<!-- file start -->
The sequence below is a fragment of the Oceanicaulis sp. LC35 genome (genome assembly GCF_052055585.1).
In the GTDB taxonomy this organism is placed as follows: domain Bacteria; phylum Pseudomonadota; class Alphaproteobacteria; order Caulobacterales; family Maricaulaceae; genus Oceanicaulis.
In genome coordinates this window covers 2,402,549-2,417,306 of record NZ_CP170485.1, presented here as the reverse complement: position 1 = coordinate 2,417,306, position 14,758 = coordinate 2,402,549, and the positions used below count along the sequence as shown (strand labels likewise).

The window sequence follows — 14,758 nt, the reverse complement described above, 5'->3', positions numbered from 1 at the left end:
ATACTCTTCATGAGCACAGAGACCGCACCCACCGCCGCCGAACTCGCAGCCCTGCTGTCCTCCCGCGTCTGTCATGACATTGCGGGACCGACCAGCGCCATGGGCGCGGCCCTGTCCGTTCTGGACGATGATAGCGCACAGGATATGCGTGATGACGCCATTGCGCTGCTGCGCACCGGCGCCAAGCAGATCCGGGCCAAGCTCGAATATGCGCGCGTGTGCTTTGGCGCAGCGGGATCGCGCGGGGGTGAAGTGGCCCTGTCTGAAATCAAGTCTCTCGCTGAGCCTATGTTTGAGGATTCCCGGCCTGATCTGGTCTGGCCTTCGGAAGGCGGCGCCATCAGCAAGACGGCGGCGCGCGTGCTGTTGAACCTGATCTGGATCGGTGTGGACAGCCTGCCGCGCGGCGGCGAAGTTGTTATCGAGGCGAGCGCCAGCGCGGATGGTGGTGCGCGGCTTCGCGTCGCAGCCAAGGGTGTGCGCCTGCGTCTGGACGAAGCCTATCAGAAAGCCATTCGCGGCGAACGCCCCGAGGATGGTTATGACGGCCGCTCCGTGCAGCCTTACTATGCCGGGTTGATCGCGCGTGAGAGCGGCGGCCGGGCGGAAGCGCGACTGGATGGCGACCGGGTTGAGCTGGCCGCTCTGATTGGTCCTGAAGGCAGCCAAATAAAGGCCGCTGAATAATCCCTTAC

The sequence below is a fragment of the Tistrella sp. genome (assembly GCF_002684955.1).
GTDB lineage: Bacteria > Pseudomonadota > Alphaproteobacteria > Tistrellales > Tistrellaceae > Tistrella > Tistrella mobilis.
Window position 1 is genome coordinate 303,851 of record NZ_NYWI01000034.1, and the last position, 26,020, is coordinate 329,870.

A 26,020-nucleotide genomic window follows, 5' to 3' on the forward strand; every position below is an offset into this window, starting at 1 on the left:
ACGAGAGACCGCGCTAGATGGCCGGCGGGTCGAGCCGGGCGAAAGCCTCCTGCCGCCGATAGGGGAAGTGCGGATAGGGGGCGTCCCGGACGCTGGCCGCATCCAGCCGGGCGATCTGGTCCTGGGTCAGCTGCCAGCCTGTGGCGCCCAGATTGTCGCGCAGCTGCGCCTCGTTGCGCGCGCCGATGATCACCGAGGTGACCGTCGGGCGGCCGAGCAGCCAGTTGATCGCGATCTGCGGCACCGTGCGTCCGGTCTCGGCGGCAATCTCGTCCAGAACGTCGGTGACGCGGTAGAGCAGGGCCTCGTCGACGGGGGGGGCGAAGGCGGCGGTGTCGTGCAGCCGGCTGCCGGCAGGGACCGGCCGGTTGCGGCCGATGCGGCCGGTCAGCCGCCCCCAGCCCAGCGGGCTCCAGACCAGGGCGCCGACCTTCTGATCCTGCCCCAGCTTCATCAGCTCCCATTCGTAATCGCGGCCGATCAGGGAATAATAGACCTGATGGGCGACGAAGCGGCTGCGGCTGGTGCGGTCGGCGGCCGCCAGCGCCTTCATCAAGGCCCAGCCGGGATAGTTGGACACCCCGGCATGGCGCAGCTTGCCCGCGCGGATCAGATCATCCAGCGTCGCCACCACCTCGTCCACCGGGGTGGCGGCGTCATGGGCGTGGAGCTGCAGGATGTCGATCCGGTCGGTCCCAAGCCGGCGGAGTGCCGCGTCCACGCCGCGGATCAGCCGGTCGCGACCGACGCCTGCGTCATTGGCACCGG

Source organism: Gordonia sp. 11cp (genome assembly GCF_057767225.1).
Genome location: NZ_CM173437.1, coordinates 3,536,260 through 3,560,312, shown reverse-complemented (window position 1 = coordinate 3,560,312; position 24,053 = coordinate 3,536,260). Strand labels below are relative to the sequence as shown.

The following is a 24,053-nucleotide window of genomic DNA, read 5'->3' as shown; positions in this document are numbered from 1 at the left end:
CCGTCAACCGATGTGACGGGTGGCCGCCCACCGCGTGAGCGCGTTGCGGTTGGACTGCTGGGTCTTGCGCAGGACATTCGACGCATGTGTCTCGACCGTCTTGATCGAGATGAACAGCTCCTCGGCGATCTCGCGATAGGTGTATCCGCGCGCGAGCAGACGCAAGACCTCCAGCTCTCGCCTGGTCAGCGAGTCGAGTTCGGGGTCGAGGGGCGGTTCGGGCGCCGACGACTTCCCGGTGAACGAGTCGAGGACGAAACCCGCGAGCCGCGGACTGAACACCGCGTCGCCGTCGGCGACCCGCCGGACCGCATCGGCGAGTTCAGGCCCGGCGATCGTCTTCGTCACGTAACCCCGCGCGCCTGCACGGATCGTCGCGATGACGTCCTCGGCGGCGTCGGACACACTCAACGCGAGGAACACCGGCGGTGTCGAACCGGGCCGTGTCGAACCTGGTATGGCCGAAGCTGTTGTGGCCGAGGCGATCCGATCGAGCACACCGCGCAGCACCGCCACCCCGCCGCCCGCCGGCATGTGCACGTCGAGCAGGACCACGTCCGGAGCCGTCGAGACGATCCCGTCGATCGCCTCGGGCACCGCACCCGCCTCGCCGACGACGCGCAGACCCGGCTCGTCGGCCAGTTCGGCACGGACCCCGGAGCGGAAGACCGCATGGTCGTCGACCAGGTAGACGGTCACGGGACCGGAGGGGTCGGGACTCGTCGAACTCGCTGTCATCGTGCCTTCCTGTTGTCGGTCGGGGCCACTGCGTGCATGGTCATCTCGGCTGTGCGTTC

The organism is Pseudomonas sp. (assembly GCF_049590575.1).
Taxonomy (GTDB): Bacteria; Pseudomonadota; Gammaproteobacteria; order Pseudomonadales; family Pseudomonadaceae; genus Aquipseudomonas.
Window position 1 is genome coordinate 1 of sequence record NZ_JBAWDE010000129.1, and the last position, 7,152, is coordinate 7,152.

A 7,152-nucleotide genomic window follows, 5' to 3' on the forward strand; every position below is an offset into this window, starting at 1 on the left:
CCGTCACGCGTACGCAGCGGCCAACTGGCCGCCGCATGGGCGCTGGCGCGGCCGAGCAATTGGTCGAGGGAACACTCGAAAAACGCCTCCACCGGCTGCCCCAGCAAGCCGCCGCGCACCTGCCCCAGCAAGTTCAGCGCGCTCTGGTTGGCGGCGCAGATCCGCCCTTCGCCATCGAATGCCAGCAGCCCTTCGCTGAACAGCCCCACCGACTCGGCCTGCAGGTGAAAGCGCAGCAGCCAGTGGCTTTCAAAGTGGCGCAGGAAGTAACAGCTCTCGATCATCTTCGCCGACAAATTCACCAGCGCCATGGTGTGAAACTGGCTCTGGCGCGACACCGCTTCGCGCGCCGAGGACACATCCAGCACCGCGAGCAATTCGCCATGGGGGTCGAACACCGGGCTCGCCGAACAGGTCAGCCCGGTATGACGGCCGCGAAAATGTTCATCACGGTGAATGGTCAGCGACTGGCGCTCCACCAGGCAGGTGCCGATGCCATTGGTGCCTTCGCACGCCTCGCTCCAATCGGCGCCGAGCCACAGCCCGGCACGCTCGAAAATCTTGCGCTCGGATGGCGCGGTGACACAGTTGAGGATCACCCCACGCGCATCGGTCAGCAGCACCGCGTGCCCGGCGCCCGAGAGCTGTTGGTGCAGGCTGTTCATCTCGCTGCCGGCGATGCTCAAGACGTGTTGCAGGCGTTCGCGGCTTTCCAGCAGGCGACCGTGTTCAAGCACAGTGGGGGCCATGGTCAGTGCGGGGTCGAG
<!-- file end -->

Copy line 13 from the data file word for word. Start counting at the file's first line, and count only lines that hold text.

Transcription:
The following is a 24,053-nucleotide window of genomic DNA, read 5'->3' as shown; positions in this document are numbered from 1 at the left end: